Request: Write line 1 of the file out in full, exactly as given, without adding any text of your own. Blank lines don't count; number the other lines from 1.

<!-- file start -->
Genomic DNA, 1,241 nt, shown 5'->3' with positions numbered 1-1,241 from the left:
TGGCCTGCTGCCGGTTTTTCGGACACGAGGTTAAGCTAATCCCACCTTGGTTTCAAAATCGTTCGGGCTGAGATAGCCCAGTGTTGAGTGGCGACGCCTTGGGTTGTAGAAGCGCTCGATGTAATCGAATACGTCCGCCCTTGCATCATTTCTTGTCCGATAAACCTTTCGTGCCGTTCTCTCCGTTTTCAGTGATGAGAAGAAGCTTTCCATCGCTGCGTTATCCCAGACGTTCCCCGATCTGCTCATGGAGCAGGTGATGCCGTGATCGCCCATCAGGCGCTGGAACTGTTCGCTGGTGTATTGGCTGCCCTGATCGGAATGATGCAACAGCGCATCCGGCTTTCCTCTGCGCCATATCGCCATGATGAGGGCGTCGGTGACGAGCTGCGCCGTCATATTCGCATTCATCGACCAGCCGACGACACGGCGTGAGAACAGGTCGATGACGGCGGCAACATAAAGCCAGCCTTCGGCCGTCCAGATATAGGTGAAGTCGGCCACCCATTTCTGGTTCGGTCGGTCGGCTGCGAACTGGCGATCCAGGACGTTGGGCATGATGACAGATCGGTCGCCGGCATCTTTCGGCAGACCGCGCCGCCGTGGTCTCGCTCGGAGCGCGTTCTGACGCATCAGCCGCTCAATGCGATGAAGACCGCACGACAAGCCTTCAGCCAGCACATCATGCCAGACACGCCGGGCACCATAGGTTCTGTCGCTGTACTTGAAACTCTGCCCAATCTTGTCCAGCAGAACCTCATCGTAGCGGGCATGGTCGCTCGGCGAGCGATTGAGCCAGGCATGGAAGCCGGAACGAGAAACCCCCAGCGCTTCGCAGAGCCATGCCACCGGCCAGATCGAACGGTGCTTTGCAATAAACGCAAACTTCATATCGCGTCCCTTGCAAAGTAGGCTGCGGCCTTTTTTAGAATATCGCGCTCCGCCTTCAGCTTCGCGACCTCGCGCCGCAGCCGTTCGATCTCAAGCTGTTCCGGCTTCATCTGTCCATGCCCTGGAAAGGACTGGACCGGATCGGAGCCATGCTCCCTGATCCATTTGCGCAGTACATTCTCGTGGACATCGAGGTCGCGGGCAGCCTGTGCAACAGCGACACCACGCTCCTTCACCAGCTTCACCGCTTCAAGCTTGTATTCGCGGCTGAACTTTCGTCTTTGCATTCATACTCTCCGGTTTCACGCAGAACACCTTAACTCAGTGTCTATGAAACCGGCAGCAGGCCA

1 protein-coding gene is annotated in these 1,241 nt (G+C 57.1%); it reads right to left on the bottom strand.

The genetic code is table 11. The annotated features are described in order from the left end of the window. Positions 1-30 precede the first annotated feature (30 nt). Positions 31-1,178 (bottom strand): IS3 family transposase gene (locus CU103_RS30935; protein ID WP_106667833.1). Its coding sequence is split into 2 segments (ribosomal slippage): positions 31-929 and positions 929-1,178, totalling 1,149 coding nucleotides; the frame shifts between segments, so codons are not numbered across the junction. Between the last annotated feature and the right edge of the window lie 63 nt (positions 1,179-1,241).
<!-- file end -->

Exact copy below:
Genomic DNA, 1,241 nt, shown 5'->3' with positions numbered 1-1,241 from the left: